Germany agrees to remove Nazi symbols from Madrid cemetery
Capital city’s Popular Party rulers had argued there was no need to disturb Condor Legion dead
The municipal government of the then Madrid mayor, and now justice minister in the Popular Party (PP) government, Alberto Ruiz-Gallardón, once made a vehement defense of several symbols of the Franco and Hitler regimes that were still on display in Madrid's Almudena cemetery, arguing that "the dead should be left in peace."
When the Madrid Socialist Party (PSM) requested the removal of these symbols "of totalitarian rule, and division between Spaniards," the PP told them they should "learn from the Germans the lesson of national reconciliation." But in the end it was the German government, also at the request of the Madrid Socialists, that some weeks ago removed the plaque in honor of the German aviators of the Condor Legion who died fighting in Spain's Civil War.
"It is unacceptable to have a plaque on public view asserting that God needs someone to kill others in his defense," said the then Socialist spokesman, Francisco López, two years ago in reference to the tombstone that reads "to the fallen for God, for Spain and for the Falange in the Montaña Barracks." The spokesman for the United Left in Madrid at the time, Alfredo Almendro, added that "year after year, monuments of this sort are the scenes of extremist and racist gatherings and songs."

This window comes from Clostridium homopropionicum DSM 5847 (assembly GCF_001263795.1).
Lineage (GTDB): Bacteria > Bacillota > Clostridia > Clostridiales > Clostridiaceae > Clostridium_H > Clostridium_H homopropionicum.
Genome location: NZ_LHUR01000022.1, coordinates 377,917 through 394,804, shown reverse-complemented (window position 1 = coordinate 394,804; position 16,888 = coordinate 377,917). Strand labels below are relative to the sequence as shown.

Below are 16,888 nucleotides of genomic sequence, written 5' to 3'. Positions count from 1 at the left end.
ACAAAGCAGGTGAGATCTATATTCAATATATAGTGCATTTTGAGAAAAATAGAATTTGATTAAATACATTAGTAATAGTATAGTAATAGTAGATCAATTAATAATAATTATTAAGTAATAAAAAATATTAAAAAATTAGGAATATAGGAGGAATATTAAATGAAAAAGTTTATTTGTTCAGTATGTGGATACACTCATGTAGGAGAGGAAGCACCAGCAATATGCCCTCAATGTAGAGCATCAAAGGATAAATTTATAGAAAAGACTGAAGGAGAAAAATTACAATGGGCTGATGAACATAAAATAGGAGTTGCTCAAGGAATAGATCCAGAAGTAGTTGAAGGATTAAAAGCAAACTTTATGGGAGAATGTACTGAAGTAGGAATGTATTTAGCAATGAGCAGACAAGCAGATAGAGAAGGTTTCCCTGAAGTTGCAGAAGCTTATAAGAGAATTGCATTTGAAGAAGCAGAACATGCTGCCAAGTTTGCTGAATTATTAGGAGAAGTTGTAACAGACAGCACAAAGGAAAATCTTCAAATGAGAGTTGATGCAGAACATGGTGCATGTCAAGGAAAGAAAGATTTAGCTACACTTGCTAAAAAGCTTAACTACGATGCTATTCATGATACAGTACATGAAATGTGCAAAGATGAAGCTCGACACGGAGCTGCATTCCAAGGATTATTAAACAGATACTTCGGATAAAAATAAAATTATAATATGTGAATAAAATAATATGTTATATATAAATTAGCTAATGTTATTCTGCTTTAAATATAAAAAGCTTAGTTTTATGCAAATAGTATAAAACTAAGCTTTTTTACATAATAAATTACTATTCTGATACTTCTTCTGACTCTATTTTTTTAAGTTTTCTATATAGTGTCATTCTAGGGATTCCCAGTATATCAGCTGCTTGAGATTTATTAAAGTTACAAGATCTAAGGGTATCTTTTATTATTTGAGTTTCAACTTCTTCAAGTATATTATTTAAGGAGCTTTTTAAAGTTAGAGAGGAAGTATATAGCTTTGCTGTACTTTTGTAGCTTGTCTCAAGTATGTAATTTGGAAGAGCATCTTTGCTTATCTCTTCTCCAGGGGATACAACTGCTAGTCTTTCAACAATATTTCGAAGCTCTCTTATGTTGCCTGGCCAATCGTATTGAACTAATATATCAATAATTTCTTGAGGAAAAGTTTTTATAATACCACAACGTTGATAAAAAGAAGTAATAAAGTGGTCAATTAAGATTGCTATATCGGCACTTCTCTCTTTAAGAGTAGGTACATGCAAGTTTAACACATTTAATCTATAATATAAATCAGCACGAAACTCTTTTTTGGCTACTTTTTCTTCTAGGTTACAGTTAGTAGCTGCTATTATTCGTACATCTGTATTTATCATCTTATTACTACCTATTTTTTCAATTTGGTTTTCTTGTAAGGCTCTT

For the PP, Miguel Fernández noted that the Montaña Barracks plaque referred to "an armed event that occurred in our city in the first moments of the Civil War," in which "many simple conscripts also died," telling the Socialists to "let the dead rest in peace, and let those who remember them do so in the way they see fit." A few months earlier, about a hundred people had performed a fascist tribute in front of these symbols, arms raised in the fascist salute and singing the fascist anthem Cara al Sol.
As for the monument to the fallen of the Blue Division (the force that Franco sent to fight in Russia, under German orders) Fernández said that "there is room for debate about the advisability of Spanish participation in World War II, but we must not forget that the 46,000 men of the Division went to the worst of all fronts not to fight against democracy, but against the worst dictatorship humanity has known," in reference to the Soviet regime.
Lastly, concerning the Condor Legion plaque, Fernández said that "total repudiation of National Socialism" can "coexist with respect for the dead." The PSM had requested him to consider its withdrawal, "particularly in view of the fact that [a former Socialist mayor] Enrique Tierno Galván, who stood for tolerance, is buried a few meters away."
The PP, with a clear majority, overturned the proposal. So the PSM took the issue to the German Embassy. The German government agreed, and last month the Condor Legion plaque was removed. The Montaña Barracks and Blue Division plaques remain; but, as Jorge Lozano of the PSM puts it: "We will just have to keep trying. Look how long it took to have Franco's equestrian statue removed from Nuevos Ministerios. This is going to take a long time."